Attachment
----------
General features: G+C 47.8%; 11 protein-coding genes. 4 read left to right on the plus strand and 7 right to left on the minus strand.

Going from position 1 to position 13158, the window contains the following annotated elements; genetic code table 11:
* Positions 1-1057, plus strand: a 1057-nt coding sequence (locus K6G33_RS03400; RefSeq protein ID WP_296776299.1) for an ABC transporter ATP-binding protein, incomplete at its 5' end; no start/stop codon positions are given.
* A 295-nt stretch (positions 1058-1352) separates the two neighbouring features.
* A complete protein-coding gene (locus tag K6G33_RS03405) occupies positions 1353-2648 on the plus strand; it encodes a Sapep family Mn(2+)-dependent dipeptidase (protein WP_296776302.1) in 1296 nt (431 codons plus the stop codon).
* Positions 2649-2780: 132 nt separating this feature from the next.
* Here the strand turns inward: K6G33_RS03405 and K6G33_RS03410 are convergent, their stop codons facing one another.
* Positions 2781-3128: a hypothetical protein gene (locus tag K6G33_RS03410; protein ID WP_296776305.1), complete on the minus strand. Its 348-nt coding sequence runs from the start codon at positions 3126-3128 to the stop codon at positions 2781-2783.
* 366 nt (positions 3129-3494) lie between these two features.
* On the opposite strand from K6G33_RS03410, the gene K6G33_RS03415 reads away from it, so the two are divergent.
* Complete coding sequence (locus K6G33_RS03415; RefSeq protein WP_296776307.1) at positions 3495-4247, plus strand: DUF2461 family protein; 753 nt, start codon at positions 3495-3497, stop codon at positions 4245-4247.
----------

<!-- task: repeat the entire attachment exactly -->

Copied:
General features: G+C 47.8%; 11 protein-coding genes. 4 read left to right on the plus strand and 7 right to left on the minus strand.

Going from position 1 to position 13158, the window contains the following annotated elements; genetic code table 11:
* Positions 1-1057, plus strand: a 1057-nt coding sequence (locus K6G33_RS03400; RefSeq protein ID WP_296776299.1) for an ABC transporter ATP-binding protein, incomplete at its 5' end; no start/stop codon positions are given.
* A 295-nt stretch (positions 1058-1352) separates the two neighbouring features.
* A complete protein-coding gene (locus tag K6G33_RS03405) occupies positions 1353-2648 on the plus strand; it encodes a Sapep family Mn(2+)-dependent dipeptidase (protein WP_296776302.1) in 1296 nt (431 codons plus the stop codon).
* Positions 2649-2780: 132 nt separating this feature from the next.
* Here the strand turns inward: K6G33_RS03405 and K6G33_RS03410 are convergent, their stop codons facing one another.
* Positions 2781-3128: a hypothetical protein gene (locus tag K6G33_RS03410; protein ID WP_296776305.1), complete on the minus strand. Its 348-nt coding sequence runs from the start codon at positions 3126-3128 to the stop codon at positions 2781-2783.
* 366 nt (positions 3129-3494) lie between these two features.
* On the opposite strand from K6G33_RS03410, the gene K6G33_RS03415 reads away from it, so the two are divergent.
* Complete coding sequence (locus K6G33_RS03415; RefSeq protein WP_296776307.1) at positions 3495-4247, plus strand: DUF2461 family protein; 753 nt, start codon at positions 3495-3497, stop codon at positions 4245-4247.